In most cases, eating disorders and nutrient deficiencies begin in early adolescence when pressures are put on a child to diet by peers, coaches, cultural mores, or influences in the home. Body dissatisfaction can start as early as age six, and often leads to excessive dieting. Puberty is a dangerous time for dieting because the body is rapidly growing and changing. Adolescents require at least 2,500  calories per day.  Anorexic teens will often cut that desired calorie amount in half. As their bodies become deficient in vital nutrients they become hypoglycemic and therefore begin to crave only junk foods high in salt and sugars.  This starvation dieting can develop into an eating disorder when their nutrient levels hit the danger zone and begin compromise normal cognitive functioning.



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Genetics and Epigenetics of Eating Disorders.

Differential Methylation of the Oxytocin Receptor Gene in Patients with Anorexia Nervosa: A Pilot Study

Severity of eating disorder symptoms related to oxytocin receptor polymorphisms in anorexia nervosa.

Differential methylation of the oxytocin receptor gene in patients with anorexia nervosa: a pilot study.

DNA methylation in individuals with anorexia nervosa and in matched normal-eater controls: A genome-wide study.

Assessing global and gene specific DNA methylation in anorexia nervosa: a pilot study.

Anorexia, it’s in your genes

Anorexia Nervosa May Be Treated By Targeting One Gene

Genetic risk factors in eating disorders.

Genetics in eating disorders: extending the boundaries of research


“Examination of chemistry information from 145 persons diagnosed with anorexia revealed that all but five were undermethylated. “Nutrient Power: Heal Your Biochemistry and Heal Your Brain. By William J. Walsh. 2012.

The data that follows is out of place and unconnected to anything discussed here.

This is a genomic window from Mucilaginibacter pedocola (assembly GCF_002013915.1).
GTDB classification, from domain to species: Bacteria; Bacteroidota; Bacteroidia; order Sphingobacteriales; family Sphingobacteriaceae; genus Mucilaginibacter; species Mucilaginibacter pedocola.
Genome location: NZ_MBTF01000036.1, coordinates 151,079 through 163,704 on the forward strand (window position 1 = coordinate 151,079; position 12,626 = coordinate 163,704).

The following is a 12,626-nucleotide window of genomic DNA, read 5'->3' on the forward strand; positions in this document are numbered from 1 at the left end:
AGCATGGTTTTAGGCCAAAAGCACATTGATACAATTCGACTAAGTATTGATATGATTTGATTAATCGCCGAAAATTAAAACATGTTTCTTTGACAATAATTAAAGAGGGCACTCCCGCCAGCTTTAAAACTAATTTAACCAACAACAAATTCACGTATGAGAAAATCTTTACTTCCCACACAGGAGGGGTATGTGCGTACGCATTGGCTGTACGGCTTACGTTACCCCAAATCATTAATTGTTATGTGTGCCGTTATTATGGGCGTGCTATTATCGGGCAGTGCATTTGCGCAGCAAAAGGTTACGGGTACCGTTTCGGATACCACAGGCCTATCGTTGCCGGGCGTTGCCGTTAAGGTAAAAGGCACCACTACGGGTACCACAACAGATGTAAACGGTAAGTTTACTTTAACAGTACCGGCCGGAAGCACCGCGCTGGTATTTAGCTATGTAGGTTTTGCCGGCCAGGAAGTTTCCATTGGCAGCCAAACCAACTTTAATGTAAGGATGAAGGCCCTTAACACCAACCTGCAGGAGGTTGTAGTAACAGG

Nutrient deficiencies may manifest as symptoms long before the eating disorder surfaces: a loss of appetite, intestinal pain, constipation, chest pain, anxiety, and issues sleeping. As the diet prolongs itself  nutrient levels reach dangerous lows and the symptoms of anorexia surface.

An example of one imbalance seen in Anorexia is zinc deficiency, which also causes appetite loss and a lowered sense of taste. It is not surprising that we see a large adolescent population with eating disorders because it is during these years that zinc is vital for the growth, development, and hormonal changes necessary. The supplementation helps patients gain weight and regain their appetite and sense of taste. Please note, that taking zinc alone does not reverse the condition and that toxic levels of zinc can be reached without medical supervision.

Eating Disorders

Eating disorders and nutrient deficiencies go hand in hand. Some people think that the nutrient deficiencies are caused by the eating disorder, especially in the case of anorexia nervosa and bulimia. The fact is that genetic, environmental and epigenetic factors all play a role in the development of anorexia nervosa and bulimia.  Research shows a specific pattern in biochemical imbalance especially with the anorexic population. Most of them tend to be undermethylated and severely zinc deficient. There is also an emotional component in the treatment of an eating disorder that is necessary to help retrain thought patterns and emotional triggers. Anorexia and bulimia eating disorders need careful individualized targeted nutrient therapy as well as intense psychotherapy, cognitive, or behavioral therapy to successfully overcome.